Sylvia Townsend Warner

Sylvia Townsend Warner4

Sylvia Townsend Warner (December 6, 1893 – May 1, 1978) was an English novelist, poet, and musicologist. Best known for her novels Lolly Willowes and The Corner That Held Them, she was also a prolific writer of short stories and contributed to The New Yorker for over forty years.

Despite a revival of her work in the 1970s, led by feminist publisher Virago Press, she is still an under-appreciated figure in literature and is probably just as well known for her long-term relationship with Valentine Ackland.

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Sylvia Townsend Warner

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Early years

Sylvia was the only child of Harrow schoolmaster George Townsend Warner and his wife, Nora Mary Hudleston. She was a strong-willed and curious child, who loved learning but was withdrawn from kindergarten after a single term.

According to her school report, she distracted the other children with too many questions and mimicked the teachers to the point of insolence. The only positive comment was that she was a musical child who always sang in tune.

After this, Sylvia was taught at home by Nora. The Bible, history, geography, Shakespeare, languages, and music were all taught with flair, alongside vivid stories from Nora’s own childhood in India.

Her father instilled in Sylvia the same passion for history that he himself had. A talented teacher, he was beloved by his pupils and by Sylvia, who adored him though his teaching and housemaster responsibilities often kept him too busy for family. 

Sylvia’s relationship with her mother was more difficult and complex. Nora’s affection for her daughter tailed off as Sylvia grew into a tall, lanky, shortsighted girl who showed no interest in any of the social necessities and niceties that Nora herself held so dear.

When, in 1911, Sylvia was of an age to “come out” in society, she drove Nora to distraction by showing very little interest in the proceedings. Later, Sylvia would write that “nothing compensated for my sex,” and felt that Nora resented her for not being a boy.

Generally, though, Sylvia’s upbringing was a comfortable one. Term times at Harrow were interspersed with family holidays, to Switzerland during the winter and to Scotland in the summer. Early in 1914, George bought a piece of land in South Devon intending to build a house for holidays and eventual retirement.

The house, known as Little Zeal, became a permanent home for George and Nora but never for Sylvia. Her relationship with her mother was strained enough: by 1914 she was more than ready to start making her own way.


Outbreak of war and dedication to music

Music had always been important to Sylvia. She was a talented pianist and composer, and when she was 16 began to study formally with the music master at Harrow, Percy Buck. He supported and encouraged her, teaching her the piano and the organ, the history and theory of music, and composition.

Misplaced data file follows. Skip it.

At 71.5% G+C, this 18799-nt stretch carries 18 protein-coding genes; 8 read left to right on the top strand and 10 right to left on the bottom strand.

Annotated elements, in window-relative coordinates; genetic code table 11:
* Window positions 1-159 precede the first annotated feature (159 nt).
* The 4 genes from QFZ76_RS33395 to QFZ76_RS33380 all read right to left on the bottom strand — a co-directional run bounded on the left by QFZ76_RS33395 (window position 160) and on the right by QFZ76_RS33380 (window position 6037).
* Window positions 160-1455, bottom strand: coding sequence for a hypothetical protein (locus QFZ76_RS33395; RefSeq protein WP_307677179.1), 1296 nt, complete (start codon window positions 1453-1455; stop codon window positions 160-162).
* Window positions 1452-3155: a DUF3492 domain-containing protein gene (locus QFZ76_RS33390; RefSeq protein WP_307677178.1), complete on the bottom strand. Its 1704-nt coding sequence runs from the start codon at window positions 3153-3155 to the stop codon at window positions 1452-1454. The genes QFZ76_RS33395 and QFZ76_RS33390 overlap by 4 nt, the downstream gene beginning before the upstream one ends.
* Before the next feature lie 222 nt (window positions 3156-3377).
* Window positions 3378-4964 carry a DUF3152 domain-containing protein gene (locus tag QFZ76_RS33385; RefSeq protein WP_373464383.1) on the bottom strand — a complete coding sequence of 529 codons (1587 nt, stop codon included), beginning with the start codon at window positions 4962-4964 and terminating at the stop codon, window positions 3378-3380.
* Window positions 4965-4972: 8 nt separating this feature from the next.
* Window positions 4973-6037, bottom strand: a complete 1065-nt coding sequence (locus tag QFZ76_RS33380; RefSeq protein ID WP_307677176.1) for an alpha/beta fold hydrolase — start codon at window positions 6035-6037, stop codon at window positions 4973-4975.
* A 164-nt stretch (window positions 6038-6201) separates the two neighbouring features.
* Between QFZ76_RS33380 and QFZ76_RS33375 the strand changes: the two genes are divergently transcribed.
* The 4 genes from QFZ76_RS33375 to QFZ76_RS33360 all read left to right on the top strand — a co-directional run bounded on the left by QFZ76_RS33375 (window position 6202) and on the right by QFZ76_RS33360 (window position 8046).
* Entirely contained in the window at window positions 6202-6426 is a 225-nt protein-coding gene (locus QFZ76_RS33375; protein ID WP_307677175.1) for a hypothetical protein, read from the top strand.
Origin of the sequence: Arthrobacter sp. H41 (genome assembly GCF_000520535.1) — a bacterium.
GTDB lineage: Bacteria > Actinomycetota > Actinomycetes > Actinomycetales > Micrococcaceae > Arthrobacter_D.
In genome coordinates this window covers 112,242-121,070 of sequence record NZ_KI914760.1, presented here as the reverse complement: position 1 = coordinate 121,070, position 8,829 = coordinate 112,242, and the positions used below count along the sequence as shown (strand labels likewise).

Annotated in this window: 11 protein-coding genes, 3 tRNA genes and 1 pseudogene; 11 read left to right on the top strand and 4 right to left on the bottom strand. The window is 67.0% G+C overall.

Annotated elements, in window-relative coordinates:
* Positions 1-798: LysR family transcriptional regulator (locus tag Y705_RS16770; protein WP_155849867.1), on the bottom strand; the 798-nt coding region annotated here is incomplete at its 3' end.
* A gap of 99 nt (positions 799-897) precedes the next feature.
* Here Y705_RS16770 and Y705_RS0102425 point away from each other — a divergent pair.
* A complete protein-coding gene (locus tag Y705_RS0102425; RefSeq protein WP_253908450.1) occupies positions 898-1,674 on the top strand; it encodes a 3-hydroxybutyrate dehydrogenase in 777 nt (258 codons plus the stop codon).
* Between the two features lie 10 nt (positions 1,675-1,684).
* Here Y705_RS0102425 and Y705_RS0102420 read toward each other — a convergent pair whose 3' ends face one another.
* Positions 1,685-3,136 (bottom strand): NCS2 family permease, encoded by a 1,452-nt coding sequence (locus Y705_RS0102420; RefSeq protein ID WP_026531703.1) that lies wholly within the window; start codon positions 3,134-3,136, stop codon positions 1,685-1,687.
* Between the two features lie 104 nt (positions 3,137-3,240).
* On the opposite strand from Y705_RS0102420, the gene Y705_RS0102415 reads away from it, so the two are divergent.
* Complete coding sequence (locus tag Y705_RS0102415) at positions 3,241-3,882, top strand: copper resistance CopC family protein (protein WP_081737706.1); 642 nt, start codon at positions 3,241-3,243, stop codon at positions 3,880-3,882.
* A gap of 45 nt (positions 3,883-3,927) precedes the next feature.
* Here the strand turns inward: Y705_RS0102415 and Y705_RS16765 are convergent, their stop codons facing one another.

He was also her first real lover; they began an affair when Sylvia was 19, and it lasted for seventeen years.

At the outbreak of war in 1914, Sylvia had been due to travel to Europe to study composition with Arnold Schoenberg. Instead, she stayed in England, continuing to study under Buck’s tutelage and the supervision of the Royal College of Music.

She also worked the night shift at a munitions factory in South London. Her father encouraged her to write about her experiences there, and the result was an 8,000-word essay, ‘Behind the Firing Line’, which was published under the name of “A Lady Worker” in Blackwood’s in February 1916. It was Sylvia’s first published piece.

In September of that year, George died, likely from a burst ulcer. His death affected Sylvia badly: she would later write, “My father died when I was twenty-two, and I was mutilated.”

Moving back to Little Zeal to take care of her mother was an ordeal. Their relationship had not improved, and grief made it worse for both of them.

In 1917 she was offered, possibly through Buck’s intervention, a position as editor for a new musicology project: the collecting, editing, and publication of a wealth of Elizabethan church music, which until then had existed only in handwritten form in cathedral books.

The Tudor Church Music project, financed by the Carnegie (UK) Trust, gave her a salary of £3 per week, which was not much to live on but gave her enough to move back to London and away from Nora. Sylvia enjoyed the work and threw herself into it, gaining a reputation as a talented editor who knew her subject.

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Sylvia Townsend Warner2

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Life in London and the first novel

Sylvia settled quickly into a relatively quiet life in London. Although she knew many of the people who would become part of the Bloomsbury set, she preferred fewer friendships to large gatherings, and her affair with Percy Buck continued.

Her relationship with her mother also began to improve after Ronald Eiloart, a former pupil of her father’s and a close friend of the family, returned from the war and asked for Nora’s hand in marriage. Sylvia was delighted and the Eiloarts appalled, but the match seemed to suit Nora and so relieved Sylvia of some worry and stress.

Writing was also becoming a large part of Sylvia’s life, taking the place of composing. She was beginning to write poetry, using left-over pieces of the smooth, heavy manuscript paper that she brought home with her from the Carnegie project.